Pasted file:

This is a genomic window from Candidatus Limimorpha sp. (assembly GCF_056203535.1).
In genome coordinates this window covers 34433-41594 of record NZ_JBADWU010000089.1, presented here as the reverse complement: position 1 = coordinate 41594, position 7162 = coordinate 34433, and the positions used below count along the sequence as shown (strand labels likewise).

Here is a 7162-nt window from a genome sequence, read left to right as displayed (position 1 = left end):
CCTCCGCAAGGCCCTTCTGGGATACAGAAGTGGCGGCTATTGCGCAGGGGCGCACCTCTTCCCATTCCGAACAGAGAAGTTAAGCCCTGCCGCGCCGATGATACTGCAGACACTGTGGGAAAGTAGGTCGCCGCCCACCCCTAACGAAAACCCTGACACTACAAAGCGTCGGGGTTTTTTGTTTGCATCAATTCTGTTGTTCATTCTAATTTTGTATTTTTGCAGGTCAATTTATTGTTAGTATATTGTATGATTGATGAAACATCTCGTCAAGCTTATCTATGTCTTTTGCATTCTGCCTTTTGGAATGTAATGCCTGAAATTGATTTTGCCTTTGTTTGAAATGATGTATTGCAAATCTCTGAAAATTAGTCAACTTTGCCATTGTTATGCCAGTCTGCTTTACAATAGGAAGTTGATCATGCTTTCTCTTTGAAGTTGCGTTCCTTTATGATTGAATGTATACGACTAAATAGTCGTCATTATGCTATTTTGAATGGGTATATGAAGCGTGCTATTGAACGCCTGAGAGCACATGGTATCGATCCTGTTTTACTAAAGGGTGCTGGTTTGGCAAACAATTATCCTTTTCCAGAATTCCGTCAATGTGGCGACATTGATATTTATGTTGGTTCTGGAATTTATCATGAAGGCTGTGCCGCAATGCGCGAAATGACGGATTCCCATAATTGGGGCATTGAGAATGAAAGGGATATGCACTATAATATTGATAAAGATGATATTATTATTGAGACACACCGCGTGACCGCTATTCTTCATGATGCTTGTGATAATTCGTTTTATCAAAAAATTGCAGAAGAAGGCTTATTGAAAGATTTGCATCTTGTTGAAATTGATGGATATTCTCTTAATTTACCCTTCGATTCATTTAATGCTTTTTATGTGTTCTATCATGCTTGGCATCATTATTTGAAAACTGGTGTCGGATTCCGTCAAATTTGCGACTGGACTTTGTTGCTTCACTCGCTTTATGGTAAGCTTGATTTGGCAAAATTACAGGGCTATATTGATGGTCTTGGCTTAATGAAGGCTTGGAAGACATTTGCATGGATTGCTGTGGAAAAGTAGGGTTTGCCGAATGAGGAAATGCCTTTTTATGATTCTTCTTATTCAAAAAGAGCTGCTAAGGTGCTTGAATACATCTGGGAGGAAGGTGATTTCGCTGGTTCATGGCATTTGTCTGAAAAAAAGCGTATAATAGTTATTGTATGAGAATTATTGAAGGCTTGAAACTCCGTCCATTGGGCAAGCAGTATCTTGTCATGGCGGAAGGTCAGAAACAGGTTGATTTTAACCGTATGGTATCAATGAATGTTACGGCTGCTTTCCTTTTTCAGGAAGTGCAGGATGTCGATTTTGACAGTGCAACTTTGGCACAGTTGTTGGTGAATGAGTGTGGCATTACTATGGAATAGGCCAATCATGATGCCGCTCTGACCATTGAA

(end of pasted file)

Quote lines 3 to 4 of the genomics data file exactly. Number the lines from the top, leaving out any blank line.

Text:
Here is a 7162-nt window from a genome sequence, read left to right as displayed (position 1 = left end):
CCTCCGCAAGGCCCTTCTGGGATACAGAAGTGGCGGCTATTGCGCAGGGGCGCACCTCTTCCCATTCCGAACAGAGAAGTTAAGCCCTGCCGCGCCGATGATACTGCAGACACTGTGGGAAAGTAGGTCGCCGCCCACCCCTAACGAAAACCCTGACACTACAAAGCGTCGGGGTTTTTTGTTTGCATCAATTCTGTTGTTCATTCTAATTTTGTATTTTTGCAGGTCAATTTATTGTTAGTATATTGTATGATTGATGAAACATCTCGTCAAGCTTATCTATGTCTTTTGCATTCTGCCTTTTGGAATGTAATGCCTGAAATTGATTTTGCCTTTGTTTGAAATGATGTATTGCAAATCTCTGAAAATTAGTCAACTTTGCCATTGTTATGCCAGTCTGCTTTACAATAGGAAGTTGATCATGCTTTCTCTTTGAAGTTGCGTTCCTTTATGATTGAATGTATACGACTAAATAGTCGTCATTATGCTATTTTGAATGGGTATATGAAGCGTGCTATTGAACGCCTGAGAGCACATGGTATCGATCCTGTTTTACTAAAGGGTGCTGGTTTGGCAAACAATTATCCTTTTCCAGAATTCCGTCAATGTGGCGACATTGATATTTATGTTGGTTCTGGAATTTATCATGAAGGCTGTGCCGCAATGCGCGAAATGACGGATTCCCATAATTGGGGCATTGAGAATGAAAGGGATATGCACTATAATATTGATAAAGATGATATTATTATTGAGACACACCGCGTGACCGCTATTCTTCATGATGCTTGTGATAATTCGTTTTATCAAAAAATTGCAGAAGAAGGCTTATTGAAAGATTTGCATCTTGTTGAAATTGATGGATATTCTCTTAATTTACCCTTCGATTCATTTAATGCTTTTTATGTGTTCTATCATGCTTGGCATCATTATTTGAAAACTGGTGTCGGATTCCGTCAAATTTGCGACTGGACTTTGTTGCTTCACTCGCTTTATGGTAAGCTTGATTTGGCAAAATTACAGGGCTATATTGATGGTCTTGGCTTAATGAAGGCTTGGAAGACATTTGCATGGATTGCTGTGGAAAAGTAGGGTTTGCCGAATGAGGAAATGCCTTTTTATGATTCTTCTTATTCAAAAAGAGCTGCTAAGGTGCTTGAATACATCTGGGAGGAAGGTGATTTCGCTGGTTCATGGCATTTGTCTGAAAAAAAGCGTATAATAGTTATTGTATGAGAATTATTGAAGGCTTGAAACTCCGTCCATTGGGCAAGCAGTATCTTGTCATGGCGGAAGGTCAGAAACAGGTTGATTTTAACCGTATGGTATCAATGAATGTTACGGCTGCTTTCCTTTTTCAGGAAGTGCAGGATGTCGATTTTGACAGTGCAACTTTGGCACAGTTGTTGGTGAATGAGTGTGGCATTACTATGGAATAGGCCAATCATGATGCCGCTCTGACCATTGAA